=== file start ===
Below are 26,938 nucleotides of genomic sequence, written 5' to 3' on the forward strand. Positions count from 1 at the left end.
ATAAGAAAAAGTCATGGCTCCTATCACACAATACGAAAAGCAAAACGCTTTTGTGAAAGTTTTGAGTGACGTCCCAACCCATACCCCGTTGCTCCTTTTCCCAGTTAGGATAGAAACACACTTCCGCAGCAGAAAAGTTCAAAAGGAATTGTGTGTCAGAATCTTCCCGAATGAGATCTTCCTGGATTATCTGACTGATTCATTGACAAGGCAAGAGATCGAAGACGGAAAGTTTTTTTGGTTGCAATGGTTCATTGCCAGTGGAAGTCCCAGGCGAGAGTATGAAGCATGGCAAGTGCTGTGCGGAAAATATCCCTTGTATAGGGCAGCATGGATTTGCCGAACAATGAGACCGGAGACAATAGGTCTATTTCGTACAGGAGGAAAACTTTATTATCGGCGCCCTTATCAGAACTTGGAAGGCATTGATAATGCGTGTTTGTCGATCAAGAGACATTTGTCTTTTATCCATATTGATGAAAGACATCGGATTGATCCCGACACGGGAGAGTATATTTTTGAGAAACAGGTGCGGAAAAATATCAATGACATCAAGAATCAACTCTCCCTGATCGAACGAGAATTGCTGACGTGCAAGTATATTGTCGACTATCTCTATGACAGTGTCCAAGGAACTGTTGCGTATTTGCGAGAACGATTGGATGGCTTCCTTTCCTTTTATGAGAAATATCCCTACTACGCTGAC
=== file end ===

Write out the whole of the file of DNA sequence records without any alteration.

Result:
Below are 26,938 nucleotides of genomic sequence, written 5' to 3' on the forward strand. Positions count from 1 at the left end.
ATAAGAAAAAGTCATGGCTCCTATCACACAATACGAAAAGCAAAACGCTTTTGTGAAAGTTTTGAGTGACGTCCCAACCCATACCCCGTTGCTCCTTTTCCCAGTTAGGATAGAAACACACTTCCGCAGCAGAAAAGTTCAAAAGGAATTGTGTGTCAGAATCTTCCCGAATGAGATCTTCCTGGATTATCTGACTGATTCATTGACAAGGCAAGAGATCGAAGACGGAAAGTTTTTTTGGTTGCAATGGTTCATTGCCAGTGGAAGTCCCAGGCGAGAGTATGAAGCATGGCAAGTGCTGTGCGGAAAATATCCCTTGTATAGGGCAGCATGGATTTGCCGAACAATGAGACCGGAGACAATAGGTCTATTTCGTACAGGAGGAAAACTTTATTATCGGCGCCCTTATCAGAACTTGGAAGGCATTGATAATGCGTGTTTGTCGATCAAGAGACATTTGTCTTTTATCCATATTGATGAAAGACATCGGATTGATCCCGACACGGGAGAGTATATTTTTGAGAAACAGGTGCGGAAAAATATCAATGACATCAAGAATCAACTCTCCCTGATCGAACGAGAATTGCTGACGTGCAAGTATATTGTCGACTATCTCTATGACAGTGTCCAAGGAACTGTTGCGTATTTGCGAGAACGATTGGATGGCTTCCTTTCCTTTTATGAGAAATATCCCTACTACGCTGAC